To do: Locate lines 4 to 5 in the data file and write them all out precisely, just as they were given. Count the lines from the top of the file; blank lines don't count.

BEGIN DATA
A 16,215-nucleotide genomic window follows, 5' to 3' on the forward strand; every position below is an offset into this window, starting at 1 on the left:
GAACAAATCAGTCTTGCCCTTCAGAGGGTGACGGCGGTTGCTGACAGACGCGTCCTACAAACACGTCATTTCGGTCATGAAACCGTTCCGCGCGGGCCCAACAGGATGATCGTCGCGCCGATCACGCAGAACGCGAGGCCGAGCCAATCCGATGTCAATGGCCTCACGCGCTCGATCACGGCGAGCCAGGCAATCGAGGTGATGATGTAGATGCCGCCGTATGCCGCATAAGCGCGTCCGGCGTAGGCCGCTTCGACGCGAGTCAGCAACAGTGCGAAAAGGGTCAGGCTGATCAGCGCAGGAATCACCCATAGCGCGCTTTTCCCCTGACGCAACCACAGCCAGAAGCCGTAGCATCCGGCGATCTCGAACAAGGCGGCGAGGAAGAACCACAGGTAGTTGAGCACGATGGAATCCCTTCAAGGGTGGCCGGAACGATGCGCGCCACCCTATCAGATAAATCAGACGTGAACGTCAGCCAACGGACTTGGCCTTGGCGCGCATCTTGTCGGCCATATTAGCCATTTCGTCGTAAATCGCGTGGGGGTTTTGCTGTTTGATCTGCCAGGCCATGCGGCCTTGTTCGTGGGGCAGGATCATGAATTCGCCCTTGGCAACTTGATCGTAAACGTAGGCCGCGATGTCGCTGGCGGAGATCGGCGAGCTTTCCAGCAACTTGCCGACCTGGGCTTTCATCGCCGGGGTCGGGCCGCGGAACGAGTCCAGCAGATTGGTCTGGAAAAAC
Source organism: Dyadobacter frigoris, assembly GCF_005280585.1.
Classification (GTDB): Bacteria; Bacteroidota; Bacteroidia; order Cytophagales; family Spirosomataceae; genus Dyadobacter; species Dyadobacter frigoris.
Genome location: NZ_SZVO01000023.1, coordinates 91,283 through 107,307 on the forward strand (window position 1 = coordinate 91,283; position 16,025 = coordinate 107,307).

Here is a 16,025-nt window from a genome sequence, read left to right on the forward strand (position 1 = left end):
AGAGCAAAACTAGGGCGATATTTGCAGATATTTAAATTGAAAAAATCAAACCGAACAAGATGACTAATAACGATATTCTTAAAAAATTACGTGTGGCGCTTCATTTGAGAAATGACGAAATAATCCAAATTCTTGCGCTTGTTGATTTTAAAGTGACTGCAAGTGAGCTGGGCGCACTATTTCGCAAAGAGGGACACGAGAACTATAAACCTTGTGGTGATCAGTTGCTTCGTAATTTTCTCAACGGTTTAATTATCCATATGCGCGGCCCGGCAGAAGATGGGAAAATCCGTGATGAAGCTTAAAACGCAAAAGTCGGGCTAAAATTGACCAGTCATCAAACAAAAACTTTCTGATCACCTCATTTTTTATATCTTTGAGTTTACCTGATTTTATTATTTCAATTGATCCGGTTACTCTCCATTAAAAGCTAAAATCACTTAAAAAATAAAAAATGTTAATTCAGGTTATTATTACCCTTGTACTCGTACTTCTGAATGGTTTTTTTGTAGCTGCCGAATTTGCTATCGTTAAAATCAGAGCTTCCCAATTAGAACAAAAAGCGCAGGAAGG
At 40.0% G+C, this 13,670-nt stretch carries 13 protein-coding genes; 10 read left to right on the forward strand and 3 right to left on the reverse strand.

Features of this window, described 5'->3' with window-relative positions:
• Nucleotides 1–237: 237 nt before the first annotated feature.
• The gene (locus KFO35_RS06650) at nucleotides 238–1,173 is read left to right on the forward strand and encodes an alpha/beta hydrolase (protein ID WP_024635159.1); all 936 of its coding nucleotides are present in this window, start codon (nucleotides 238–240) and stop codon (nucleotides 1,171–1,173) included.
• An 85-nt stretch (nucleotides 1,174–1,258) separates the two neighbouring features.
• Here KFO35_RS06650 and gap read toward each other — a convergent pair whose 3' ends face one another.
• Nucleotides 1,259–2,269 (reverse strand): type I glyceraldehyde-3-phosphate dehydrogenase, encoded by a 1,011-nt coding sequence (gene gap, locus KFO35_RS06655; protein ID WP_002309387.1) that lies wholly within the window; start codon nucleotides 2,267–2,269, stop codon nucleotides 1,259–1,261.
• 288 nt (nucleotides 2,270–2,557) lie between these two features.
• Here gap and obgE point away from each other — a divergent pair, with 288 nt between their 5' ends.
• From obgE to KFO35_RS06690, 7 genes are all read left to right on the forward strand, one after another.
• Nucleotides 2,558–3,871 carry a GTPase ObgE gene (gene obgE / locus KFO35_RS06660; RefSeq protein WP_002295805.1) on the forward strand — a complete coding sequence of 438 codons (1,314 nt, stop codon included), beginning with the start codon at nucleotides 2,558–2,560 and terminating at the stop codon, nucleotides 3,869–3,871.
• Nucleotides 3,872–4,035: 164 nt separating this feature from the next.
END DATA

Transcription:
Classification (GTDB): Bacteria; Bacteroidota; Bacteroidia; order Cytophagales; family Spirosomataceae; genus Dyadobacter; species Dyadobacter frigoris.
Genome location: NZ_SZVO01000023.1, coordinates 91,283 through 107,307 on the forward strand (window position 1 = coordinate 91,283; position 16,025 = coordinate 107,307).